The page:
Something New in the Air: Banners Honor Local Artist
Reception for Richard Burhans Held June 19, 5:00-6:30 p.m., Snoqualmie City Hall
Snoqualmie, WA – The current banners hanging throughout downtown Snoqualmie and Snoqualmie Ridge celebrate and honor Richard Burhans, a long-time resident and prolific painter of the Snoqualmie area. The Snoqualmie Arts Commission is celebrating Burhans’ artistic contributions and community involvement with a reception on June 19, 5:00-6:30 p.m. at City Hall. The event is free and all are welcome to attend. A representation of Burhans’ paintings will be on display.
Burhans has spent a lifetime in artistic pursuits. After graduating magna cum Laude from the NY Phoenix School of Design, he worked as a professional artist in New York. Service in the Army brought Burhans and his wife, Sallie, to the Northwest, where Burhans later launched a commercial architecture design career in Seattle. In 1969 the couple built their home along the North Fork of the Snoqualmie River, where they still reside today. Several of Burhans’ notable community works are displayed throughout the Snoqualmie Valley, including the North Bend Library Mural, Characters from the Classics; Starbucks Coffee’s, The Coffee House in Art, Music & Letters; City of Snoqualmie City Council Murals, The History of Logging; and the Snoqualmie Ridge TPC, Opening Day.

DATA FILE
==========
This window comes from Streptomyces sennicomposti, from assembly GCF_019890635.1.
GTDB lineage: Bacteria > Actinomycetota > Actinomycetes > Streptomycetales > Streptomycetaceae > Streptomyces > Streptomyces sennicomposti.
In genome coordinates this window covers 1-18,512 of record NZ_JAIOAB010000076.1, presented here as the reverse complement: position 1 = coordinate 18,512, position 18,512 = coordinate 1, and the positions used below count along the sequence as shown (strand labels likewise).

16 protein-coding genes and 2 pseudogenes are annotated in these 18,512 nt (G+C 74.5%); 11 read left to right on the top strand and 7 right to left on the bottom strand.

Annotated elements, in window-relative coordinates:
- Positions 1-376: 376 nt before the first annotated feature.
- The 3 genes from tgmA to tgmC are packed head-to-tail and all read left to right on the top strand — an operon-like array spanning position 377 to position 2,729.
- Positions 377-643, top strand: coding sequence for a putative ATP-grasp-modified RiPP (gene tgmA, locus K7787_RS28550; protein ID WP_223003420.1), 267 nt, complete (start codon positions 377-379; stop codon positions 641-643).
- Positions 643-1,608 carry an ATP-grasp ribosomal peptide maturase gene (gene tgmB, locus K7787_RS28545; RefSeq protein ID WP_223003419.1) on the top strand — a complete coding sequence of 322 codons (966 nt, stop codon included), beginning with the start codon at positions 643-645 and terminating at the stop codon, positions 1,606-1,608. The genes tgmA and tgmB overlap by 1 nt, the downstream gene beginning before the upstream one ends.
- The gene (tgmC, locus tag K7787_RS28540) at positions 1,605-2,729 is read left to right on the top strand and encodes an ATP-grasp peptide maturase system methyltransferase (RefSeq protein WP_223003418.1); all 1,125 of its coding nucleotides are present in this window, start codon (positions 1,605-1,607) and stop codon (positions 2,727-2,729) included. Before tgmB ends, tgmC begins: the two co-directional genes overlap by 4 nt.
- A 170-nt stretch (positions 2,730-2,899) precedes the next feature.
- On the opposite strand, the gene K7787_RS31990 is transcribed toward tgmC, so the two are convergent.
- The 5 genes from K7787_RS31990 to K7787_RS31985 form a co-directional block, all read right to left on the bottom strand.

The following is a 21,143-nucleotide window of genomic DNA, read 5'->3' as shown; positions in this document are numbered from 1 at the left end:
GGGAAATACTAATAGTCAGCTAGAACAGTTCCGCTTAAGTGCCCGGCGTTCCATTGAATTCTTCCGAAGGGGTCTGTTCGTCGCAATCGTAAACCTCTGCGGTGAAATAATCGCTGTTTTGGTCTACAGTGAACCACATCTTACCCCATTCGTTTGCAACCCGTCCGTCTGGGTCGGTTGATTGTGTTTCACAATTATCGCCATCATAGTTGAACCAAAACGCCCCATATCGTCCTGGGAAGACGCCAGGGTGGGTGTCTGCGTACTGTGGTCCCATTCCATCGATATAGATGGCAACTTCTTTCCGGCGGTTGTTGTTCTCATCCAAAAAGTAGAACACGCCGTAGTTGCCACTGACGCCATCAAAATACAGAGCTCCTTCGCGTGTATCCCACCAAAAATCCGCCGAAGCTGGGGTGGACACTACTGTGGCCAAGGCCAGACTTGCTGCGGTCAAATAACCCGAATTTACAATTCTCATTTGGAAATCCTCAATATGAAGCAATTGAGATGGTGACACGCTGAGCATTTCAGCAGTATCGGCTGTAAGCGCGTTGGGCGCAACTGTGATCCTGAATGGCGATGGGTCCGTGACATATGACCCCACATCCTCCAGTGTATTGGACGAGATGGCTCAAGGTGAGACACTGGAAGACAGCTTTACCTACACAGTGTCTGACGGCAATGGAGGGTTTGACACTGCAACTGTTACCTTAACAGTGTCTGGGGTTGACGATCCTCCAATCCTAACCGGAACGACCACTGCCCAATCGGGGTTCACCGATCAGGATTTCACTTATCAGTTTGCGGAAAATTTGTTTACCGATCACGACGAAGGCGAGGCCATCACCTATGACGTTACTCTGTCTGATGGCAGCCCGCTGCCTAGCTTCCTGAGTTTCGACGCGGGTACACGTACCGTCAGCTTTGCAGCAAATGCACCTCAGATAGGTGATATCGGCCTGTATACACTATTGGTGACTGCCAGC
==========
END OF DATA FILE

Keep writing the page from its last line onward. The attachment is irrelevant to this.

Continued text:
The Snoqualmie Arts Commission selected four of Burhans’ paintings for display on banners throughout the city. A banner based on the work “Salish Waters” originates from a canyon trip guided by George Swenson from Tokul Road to the Tokul Creek Fish Hatchery. A banner showing youths playing violin, “Rondo,” is inspired by a holiday with the family of Fritz and Julie Gere, local music teachers. A third banner depicts a painting from the Burhans’ Studio Garden series, and the fourth shows an excerpt of the painting “Marvin” sporting a red hat while resting in the woods.
Photography used for City banner design courtesy of Bruce McMillan of Epic Exposure; banner design courtesy of LoudEdge design.
To see more of Richard Burhans’ works, visit cedareddystudio.com